What’s the Base Docker Image?

Caliban’s modes build docker images using a dynamically generated Dockerfile. You’ll see this Dockerfile stream to stdout when you run any of Caliban’s commands.

In addition to the isolation Docker provides, the images set up a Python virtual environment inside of each container. This guarantees you a truly blank slate; the dependencies you declare in your code directory are the only Python libraries that will be present. No more version clashes or surprises.

Caliban uses a set of base images covering a set of common combinations of python and cuda versions. You can find our base images here. The format of our base image names is gcr.io/blueshift-playground/blueshift:TAG, where TAG describes the configuration of the base image.

For example, gcr.io/blueshift-playground/blueshift:gpu-cuda100-py37 is a base image that has CUDA 10.0 and python 3.7, while gcr.io/blueshift-playground/blueshift:cpu-py38 is a base image that has no CUDA support and uses python 3.8.

Our current matrix of supported combinations:

python 3.7

python 3.8

no cuda



cuda 10.0



cuda 10.1



These images are automatically updated, and if you have an image combination that we don’t support, please file an issue and we’ll consider adding it to our set of supported images. We are planning to add support for custom base images so you can build and use your own specialized image.

The dockerfiles we use to generate our supported images can be found here. We create base gpu images from the Dockerfile.gpu file, and then use these as base images for creating full GPU images with support for specific python versions using this Dockerfile.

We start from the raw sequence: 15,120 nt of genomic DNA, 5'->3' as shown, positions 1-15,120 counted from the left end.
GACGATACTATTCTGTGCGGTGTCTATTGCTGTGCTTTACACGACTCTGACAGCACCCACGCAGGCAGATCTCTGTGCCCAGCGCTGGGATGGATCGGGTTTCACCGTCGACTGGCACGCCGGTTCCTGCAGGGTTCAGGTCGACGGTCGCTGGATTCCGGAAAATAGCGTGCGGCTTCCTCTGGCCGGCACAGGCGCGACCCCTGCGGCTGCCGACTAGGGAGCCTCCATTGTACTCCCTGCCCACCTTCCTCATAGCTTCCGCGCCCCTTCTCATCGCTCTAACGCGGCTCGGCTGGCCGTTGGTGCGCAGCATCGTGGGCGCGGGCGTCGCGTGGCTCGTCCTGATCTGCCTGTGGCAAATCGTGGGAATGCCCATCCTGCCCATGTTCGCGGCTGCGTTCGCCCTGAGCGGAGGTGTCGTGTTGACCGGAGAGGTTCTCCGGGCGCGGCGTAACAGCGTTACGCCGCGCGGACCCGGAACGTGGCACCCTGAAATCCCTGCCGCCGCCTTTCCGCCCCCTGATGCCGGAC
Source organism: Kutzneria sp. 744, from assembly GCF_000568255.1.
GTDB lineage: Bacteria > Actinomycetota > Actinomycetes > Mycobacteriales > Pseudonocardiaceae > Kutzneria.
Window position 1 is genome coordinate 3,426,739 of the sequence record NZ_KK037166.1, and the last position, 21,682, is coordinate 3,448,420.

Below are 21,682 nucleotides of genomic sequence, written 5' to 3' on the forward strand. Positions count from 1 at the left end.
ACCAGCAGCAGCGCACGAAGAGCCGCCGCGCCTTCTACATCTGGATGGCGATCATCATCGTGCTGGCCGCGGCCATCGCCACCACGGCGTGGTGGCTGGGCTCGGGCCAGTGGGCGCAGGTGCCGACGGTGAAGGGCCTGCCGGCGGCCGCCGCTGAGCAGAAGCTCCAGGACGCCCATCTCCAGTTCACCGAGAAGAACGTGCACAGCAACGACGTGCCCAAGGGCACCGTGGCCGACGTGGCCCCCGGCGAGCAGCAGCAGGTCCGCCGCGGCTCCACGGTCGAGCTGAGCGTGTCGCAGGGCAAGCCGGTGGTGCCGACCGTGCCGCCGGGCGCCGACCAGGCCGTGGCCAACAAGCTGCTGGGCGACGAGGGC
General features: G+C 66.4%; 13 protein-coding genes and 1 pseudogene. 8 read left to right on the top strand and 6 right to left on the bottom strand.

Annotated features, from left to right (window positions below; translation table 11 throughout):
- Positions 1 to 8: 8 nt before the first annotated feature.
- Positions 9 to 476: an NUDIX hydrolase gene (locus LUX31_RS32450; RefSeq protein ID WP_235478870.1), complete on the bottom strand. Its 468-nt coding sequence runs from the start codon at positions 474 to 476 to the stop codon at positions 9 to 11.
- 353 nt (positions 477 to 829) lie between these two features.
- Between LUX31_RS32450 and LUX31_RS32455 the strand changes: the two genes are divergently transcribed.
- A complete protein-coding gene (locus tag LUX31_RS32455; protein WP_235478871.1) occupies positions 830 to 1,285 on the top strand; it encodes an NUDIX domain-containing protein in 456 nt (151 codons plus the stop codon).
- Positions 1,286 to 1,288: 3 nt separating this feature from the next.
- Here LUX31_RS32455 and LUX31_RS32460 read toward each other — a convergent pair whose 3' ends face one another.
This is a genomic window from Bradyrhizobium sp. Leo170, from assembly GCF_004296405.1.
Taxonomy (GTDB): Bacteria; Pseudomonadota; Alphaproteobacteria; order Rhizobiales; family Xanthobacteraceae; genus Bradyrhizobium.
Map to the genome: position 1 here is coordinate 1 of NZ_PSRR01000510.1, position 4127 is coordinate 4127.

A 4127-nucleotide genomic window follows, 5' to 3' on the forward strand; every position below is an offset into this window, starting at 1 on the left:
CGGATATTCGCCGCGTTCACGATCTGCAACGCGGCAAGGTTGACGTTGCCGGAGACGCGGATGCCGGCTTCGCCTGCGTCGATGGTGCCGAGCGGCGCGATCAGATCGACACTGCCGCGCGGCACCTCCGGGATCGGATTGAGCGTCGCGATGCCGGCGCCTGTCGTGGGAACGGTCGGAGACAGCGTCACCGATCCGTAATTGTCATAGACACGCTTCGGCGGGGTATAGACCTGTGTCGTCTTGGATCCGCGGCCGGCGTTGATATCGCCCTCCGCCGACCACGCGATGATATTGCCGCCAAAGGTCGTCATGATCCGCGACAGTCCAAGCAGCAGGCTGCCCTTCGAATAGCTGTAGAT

We base our gpu base images on the nvidia/cuda images, which contain the relevant CUDA drivers required for GPU use. The virtual environment inside of the Caliban container isolates you from these low-level details, so you can install any tensorflow version you like, or use Jax or Pytorch or any other system.

Details for Maintainers

We utilize Google’s Cloud Build service to build Caliban’s base images. Our Cloud Build configuration file that controls our image generation can be found in the source repository here.

This file can quickly get lengthy and difficult to maintain, so we generate this file using a script and a configuration file. In the configuration file, we specify our supported CUDA versions, our supported python versions, and a list of the combinations we use in our supported images. For our CUDA and python versions, we specify a list of build-args that we then pass to the docker build process for the Dockerfiles described above.

To generate a new cloudbuild.json file, invoke the cloudbuild.py utility with your configuration file:

python ./scripts/cloudbuild.py --config scripts/cloudbuild_config.json  --output cloudbuild.json

This will generate a new cloudbuild.json file which is used by the Cloud Build service to generate our base docker images. For testing, you can set a different base image url for the docker images by using the --base_url keyword argument.

To manually start a Cloud Build for these docker images, navigate to the top-level of the caliban source repository, and use the gcloud builds command:

gcloud builds submit --project=<destination project> --config=cloudbuild.json .

By default this uses your default project and the cloudbuild.json file in your current directory. If you are pushing the images to a different project than your gcloud default, then you may need to set the --project flag to the target project where you are pushing your images. The logs from the build process will be streamed to your console, but they are also available from the Cloud Build tab in the GCP dashboard for your project.

To automate the generation of these images, we utilize build triggers to start a new cloud build whenever the Caliban Dockerfiles are modified in the repository.